Rattlesnake bite victim is receiving 6 vials of antivenom every 3 hours

Hendrick Medical Center in Abilene is ordering more antivenom as the number of rattlesnake bite cases in the Big Country continue to rise.

Pam Duncan of Cisco is the fifth person in the Big Country within the past month to fall victim to a rattlesnake bite, but in her case, she was bitten multiple times.

“It struck her four times in one foot and once in the other foot,” said Duncan's daughter Heather Nichols.

Duncan was tending to a wasp nest in her yard on Wednesday morning when she suddenly felt a stinging sensation on her feet, thinking that she had been stung a wasp.

“When she looked down, she realized she was actually standing on the rattlesnake,” Nichols said.

After calling 911, Duncan was taken to a hospital in Eastland, where she received 5 vials of antivenom before being transported by helicopter to Hendrick Medical Center in Abilene.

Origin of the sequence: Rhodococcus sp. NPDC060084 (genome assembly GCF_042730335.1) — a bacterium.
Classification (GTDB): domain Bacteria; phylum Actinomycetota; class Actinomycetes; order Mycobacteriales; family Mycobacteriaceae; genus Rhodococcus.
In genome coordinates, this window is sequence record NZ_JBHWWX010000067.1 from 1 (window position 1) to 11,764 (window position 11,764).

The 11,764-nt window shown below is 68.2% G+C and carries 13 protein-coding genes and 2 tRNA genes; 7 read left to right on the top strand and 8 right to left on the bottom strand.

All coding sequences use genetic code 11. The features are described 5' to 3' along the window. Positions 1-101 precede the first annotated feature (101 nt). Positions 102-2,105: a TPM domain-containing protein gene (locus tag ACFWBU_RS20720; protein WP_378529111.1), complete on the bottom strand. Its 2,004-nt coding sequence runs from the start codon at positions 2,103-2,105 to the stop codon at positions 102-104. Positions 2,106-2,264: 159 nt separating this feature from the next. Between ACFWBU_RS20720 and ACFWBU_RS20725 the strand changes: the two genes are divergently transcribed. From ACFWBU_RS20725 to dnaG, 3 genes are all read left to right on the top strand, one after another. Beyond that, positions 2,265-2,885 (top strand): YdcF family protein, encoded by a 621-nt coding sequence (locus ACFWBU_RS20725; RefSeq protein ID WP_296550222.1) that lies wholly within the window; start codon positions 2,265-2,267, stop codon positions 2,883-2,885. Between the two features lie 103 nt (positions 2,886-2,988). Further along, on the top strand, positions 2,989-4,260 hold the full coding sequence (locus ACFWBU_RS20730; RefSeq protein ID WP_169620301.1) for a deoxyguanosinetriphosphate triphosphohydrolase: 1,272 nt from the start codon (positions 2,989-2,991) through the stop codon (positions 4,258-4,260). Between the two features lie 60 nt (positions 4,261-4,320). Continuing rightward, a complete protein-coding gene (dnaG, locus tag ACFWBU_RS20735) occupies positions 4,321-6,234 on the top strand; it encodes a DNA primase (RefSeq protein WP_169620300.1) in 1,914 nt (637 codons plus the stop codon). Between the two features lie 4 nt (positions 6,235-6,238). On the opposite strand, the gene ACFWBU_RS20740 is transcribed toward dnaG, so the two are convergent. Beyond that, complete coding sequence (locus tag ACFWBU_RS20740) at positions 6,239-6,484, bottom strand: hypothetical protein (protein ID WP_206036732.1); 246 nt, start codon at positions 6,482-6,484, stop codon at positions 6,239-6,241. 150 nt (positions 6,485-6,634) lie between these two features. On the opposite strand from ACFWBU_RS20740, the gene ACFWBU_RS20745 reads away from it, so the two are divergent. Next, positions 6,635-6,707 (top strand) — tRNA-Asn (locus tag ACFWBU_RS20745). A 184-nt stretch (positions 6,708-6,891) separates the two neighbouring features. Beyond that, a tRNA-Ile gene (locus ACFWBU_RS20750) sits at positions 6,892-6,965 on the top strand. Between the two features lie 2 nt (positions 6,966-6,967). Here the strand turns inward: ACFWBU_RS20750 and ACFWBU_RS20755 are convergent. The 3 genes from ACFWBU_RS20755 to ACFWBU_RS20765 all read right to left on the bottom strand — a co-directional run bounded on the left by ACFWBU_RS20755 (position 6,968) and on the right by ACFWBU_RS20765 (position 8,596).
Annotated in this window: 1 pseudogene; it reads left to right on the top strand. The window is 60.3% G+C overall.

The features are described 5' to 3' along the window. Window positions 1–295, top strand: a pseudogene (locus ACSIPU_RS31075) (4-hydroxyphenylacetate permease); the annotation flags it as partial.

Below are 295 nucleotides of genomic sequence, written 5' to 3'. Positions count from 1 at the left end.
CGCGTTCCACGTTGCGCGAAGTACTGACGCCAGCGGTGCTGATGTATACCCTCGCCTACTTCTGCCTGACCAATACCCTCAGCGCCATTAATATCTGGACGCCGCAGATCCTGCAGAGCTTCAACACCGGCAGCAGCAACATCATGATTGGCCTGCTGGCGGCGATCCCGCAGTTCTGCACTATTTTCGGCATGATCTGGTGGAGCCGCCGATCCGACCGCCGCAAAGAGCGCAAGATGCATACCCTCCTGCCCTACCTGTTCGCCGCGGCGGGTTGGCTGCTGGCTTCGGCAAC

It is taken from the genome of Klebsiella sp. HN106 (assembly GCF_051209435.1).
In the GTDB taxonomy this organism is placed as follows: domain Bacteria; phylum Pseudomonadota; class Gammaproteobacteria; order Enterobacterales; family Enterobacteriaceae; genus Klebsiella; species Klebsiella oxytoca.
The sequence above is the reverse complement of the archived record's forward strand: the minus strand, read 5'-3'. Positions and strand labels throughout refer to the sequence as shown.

Dr. Leslie Sharpe, an Emergency Physician at Hendrick Medical Center, advises people to call 911 instead of driving themselves to the hospital if they are bitten by a rattlesnake.

“Absolutely call 911, they can get here a lot faster, even if you live in some of the outlying areas,” said Sharpe.

The sooner that treatment for a rattlesnake bite begins, the less of a risk there is that somebody loses any of their limbs or worse yet, their life.

Dr. Sharpe is also debunking age-old myths about caring for rattlesnake bites that could potentially save lives.

“Do not put a tourniquet on at all, do not let yourself or anyone else try to suck the venom out, that is extremely dangerous, not only to you, but also to the person who is trying to suck it out,” Dr. Sharpe said. “That includes using any of those kits that used to be used."

As for Duncan’s condition, her family told KTXS News that she is awake, but in excruciating pain.

Hendrick Medical Center has treated 12 people for rattlesnake bites since June 15, none of which have been fatal cases.

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